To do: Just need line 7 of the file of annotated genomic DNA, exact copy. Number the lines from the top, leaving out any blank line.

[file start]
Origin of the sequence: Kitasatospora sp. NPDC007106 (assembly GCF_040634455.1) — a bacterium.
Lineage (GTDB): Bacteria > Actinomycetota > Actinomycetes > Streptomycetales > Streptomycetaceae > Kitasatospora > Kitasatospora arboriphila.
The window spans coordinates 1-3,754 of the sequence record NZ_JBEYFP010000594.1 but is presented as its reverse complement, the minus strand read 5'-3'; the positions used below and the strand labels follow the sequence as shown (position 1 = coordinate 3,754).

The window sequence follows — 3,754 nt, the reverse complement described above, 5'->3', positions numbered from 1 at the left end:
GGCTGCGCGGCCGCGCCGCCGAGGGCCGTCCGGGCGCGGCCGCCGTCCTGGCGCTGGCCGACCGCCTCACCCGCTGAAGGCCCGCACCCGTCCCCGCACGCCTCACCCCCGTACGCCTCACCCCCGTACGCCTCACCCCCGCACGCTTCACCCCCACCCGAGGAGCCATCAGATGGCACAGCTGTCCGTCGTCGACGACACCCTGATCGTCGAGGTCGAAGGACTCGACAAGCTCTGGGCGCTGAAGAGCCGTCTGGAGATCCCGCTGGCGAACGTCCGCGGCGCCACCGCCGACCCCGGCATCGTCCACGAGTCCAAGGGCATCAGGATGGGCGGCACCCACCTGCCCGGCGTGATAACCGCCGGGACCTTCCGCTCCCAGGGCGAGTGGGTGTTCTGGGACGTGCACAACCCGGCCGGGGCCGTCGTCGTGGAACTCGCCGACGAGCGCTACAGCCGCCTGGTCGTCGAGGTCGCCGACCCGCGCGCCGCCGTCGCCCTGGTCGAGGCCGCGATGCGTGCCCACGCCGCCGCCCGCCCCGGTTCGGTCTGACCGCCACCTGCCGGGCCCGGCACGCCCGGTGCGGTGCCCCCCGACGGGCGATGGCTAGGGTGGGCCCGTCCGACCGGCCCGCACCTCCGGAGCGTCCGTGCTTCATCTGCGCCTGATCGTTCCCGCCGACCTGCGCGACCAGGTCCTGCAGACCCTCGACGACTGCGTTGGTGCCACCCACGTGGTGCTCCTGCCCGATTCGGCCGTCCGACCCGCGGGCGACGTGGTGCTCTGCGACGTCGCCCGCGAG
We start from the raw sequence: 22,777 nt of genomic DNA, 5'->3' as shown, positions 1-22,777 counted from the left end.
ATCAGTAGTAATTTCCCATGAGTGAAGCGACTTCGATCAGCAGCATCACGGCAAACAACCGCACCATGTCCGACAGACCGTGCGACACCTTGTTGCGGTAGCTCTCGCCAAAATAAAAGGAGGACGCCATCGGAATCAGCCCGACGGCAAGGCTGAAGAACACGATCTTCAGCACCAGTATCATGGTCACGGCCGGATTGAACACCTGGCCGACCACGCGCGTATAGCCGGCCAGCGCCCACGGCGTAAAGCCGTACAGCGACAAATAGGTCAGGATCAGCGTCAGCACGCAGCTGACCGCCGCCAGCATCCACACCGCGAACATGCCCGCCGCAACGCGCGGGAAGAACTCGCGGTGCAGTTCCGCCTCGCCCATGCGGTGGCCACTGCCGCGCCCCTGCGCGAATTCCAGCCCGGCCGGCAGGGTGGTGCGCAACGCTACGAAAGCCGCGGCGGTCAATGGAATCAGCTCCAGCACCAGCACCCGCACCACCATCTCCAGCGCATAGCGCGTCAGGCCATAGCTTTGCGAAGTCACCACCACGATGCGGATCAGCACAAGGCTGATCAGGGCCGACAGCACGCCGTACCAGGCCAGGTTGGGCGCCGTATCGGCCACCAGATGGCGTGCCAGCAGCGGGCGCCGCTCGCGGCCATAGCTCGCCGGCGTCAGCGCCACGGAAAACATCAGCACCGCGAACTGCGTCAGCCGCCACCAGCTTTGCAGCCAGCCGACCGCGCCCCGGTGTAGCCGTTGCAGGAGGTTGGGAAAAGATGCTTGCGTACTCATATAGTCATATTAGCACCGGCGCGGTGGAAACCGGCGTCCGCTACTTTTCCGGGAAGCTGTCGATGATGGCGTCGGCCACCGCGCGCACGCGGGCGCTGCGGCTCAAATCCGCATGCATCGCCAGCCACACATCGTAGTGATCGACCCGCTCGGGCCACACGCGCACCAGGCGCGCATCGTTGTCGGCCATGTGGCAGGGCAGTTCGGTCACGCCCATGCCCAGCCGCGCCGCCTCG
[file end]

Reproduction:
ATCAGTAGTAATTTCCCATGAGTGAAGCGACTTCGATCAGCAGCATCACGGCAAACAACCGCACCATGTCCGACAGACCGTGCGACACCTTGTTGCGGTAGCTCTCGCCAAAATAAAAGGAGGACGCCATCGGAATCAGCCCGACGGCAAGGCTGAAGAACACGATCTTCAGCACCAGTATCATGGTCACGGCCGGATTGAACACCTGGCCGACCACGCGCGTATAGCCGGCCAGCGCCCACGGCGTAAAGCCGTACAGCGACAAATAGGTCAGGATCAGCGTCAGCACGCAGCTGACCGCCGCCAGCATCCACACCGCGAACATGCCCGCCGCAACGCGCGGGAAGAACTCGCGGTGCAGTTCCGCCTCGCCCATGCGGTGGCCACTGCCGCGCCCCTGCGCGAATTCCAGCCCGGCCGGCAGGGTGGTGCGCAACGCTACGAAAGCCGCGGCGGTCAATGGAATCAGCTCCAGCACCAGCACCCGCACCACCATCTCCAGCGCATAGCGCGTCAGGCCATAGCTTTGCGAAGTCACCACCACGATGCGGATCAGCACAAGGCTGATCAGGGCCGACAGCACGCCGTACCAGGCCAGGTTGGGCGCCGTATCGGCCACCAGATGGCGTGCCAGCAGCGGGCGCCGCTCGCGGCCATAGCTCGCCGGCGTCAGCGCCACGGAAAACATCAGCACCGCGAACTGCGTCAGCCGCCACCAGCTTTGCAGCCAGCCGACCGCGCCCCGGTGTAGCCGTTGCAGGAGGTTGGGAAAAGATGCTTGCGTACTCATATAGTCATATTAGCACCGGCGCGGTGGAAACCGGCGTCCGCTACTTTTCCGGGAAGCTGTCGATGATGGCGTCGGCCACCGCGCGCACGCGGGCGCTGCGGCTCAAATCCGCATGCATCGCCAGCCACACATCGTAGTGATCGACCCGCTCGGGCCACACGCGCACCAGGCGCGCATCGTTGTCGGCCATGTGGCAGGGCAGTTCGGTCACGCCCATGCCCAGCCGCGCCGCCTCG